Patricia Thirion & Janet Honour
Garden designers Patricia Thirion and Janet Honour find inspiration for their gardens in all sorts of places.
Their previous entries for the Royal Horticultural Society’s Chelsea Flower Show have included designs based on the paintings of Vincent van Gogh, the garden of the fashion designer Christian Dior, and the work of the charity WaterAid in Africa and India.
For this year’s show, the Bushey-based gardeners have looked back into history 800 years to the signing of the Magna Carta.
Patricia’s husband had read in the newspaper that it was going to be the 800th anniversary of the Magna Carta.
“I started thinking what a lovely idea that would be for a garden,“ says Patricia, who is originally from France.
She mentioned her idea to her business partner Janet – the pair runs the design company A Touch of France together – and their imaginations immediately took off.
The garden celebrates the signing of the Magna Carta, which was sealed under oath by King John at Runnymede in Surrey in 1215. It was the first legal document imposed upon an English sovereign by a group of his subjects.
Patricia and Janet did lots of research and drew on the knowledge of the history of garden design that they’d acquired on the course at Capel Manor College in Enfield where they met to create a formal layout that is evocative of gardens of the Medieval period.
There is a wattle arch over a turf bench, which provides support for climbing plants such as old roses and honeysuckle. Wattle obelisks, raised beds, and a fountain – other typical Medieval garden features – add to the setting, with heraldic pennants and other artefacts such as a chess set, to symbolise the power of the barons and the king, shields and a parchment chest dotted about.
The garden’s symmetry also symbolises the new law and order of the time.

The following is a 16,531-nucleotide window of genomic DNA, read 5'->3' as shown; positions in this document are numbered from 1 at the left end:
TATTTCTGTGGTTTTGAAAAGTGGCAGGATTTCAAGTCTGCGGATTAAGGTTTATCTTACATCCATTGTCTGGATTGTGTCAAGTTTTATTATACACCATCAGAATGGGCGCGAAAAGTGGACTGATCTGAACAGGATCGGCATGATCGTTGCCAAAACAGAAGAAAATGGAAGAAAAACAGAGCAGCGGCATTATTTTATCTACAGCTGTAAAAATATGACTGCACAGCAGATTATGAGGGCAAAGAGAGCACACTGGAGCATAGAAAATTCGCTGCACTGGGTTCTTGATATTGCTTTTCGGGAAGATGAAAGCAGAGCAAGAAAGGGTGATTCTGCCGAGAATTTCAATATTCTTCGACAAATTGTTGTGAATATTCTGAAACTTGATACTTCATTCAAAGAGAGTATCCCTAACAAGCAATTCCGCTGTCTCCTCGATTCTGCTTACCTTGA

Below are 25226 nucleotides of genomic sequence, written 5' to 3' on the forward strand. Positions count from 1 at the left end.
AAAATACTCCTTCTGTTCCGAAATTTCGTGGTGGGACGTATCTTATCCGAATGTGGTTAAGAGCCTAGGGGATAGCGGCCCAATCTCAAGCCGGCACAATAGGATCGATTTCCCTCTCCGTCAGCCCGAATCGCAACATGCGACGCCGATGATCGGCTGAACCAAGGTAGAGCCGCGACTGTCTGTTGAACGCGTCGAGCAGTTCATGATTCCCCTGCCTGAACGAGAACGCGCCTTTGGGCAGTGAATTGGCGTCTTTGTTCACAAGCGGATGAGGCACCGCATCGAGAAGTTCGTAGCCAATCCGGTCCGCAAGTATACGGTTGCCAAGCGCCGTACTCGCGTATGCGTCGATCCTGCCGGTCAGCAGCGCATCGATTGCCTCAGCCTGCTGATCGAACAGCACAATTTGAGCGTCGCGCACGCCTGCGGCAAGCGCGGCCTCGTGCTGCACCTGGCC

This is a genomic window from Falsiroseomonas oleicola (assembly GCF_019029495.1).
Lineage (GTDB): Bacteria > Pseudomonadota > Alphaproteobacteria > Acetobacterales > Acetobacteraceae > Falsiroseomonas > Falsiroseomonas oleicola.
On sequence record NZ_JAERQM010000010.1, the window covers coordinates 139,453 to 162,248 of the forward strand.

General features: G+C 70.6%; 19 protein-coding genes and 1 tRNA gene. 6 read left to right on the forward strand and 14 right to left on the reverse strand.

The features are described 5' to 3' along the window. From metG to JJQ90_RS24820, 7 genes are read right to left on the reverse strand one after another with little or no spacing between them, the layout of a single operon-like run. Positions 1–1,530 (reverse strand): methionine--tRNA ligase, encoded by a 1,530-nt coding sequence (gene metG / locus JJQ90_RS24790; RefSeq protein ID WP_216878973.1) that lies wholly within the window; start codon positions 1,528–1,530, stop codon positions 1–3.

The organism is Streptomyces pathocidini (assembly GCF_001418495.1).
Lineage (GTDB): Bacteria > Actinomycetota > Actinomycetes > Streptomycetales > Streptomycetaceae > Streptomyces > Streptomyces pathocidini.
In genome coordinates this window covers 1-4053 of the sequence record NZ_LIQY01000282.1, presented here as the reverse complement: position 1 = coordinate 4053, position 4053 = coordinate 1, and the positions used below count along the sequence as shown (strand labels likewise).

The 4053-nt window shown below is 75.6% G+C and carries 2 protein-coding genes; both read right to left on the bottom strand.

The flowers and plants have all been very carefully chosen to reflect that period as well, with a yew tree, fruit trees and raised beds with roses, hops, sweet peas, sage and other herbs, all in a tapestry of pinks and blues and lavender with a few dots of marigold.
A slice of a yew tree, which will be inscribed with wording from the Magna Carta, is featured towards the front of the garden in a meadow-planted bed that has been designed to evoke the meadow at Runnymede. This is symbolic of the ancient Ankerwycke yew, said to be about 2,000 years old, which grows close to the site where the Magna Carta is believed to have been sealed.
“The piece of yew is so beautiful,“ says Patricia, “it’s scalloped on the edges, it’s like a piece of art. We wanted to have a piece of yew to be reminiscent of the tree at Runnymede and we talked to the National Trust who told us there was a yew tree on the site which fell in a storm a couple of years ago and that we could have a piece of the trunk.
“They don’t know for sure but they think it might be a descendant of that ancient tree.“
Patricia and Janet visited the meadow at Runnymede early on in the project to gain further inspiration.
“It’s amazing, even though there’s nothing really there,“ says Patricia. “You visualise what happened 800 years ago and it’s incredible, it’s so atmospheric. I think it’s good that they haven’t put anything on the meadow except the monument.“
Fittingly, the garden will be moved to Runnymede after the Chelsea Flower Show, where it will be a permanent feature at the Runnymede-on-Thames spa hotel, which sits on the banks of the River Thames.
“That will be fantastic,“ says Patricia. “Our bed in our garden symbolises the meadow at Runnymede and the National Trust has given us a list of the plants that grow in it so we can recreate it – so there will be things like red clover, buttercups, ox-eye daisies, common sorrel, and goat’s beard.
“It’s going to be very, very pretty,“ says Patricia, “a very romantic-looking garden.“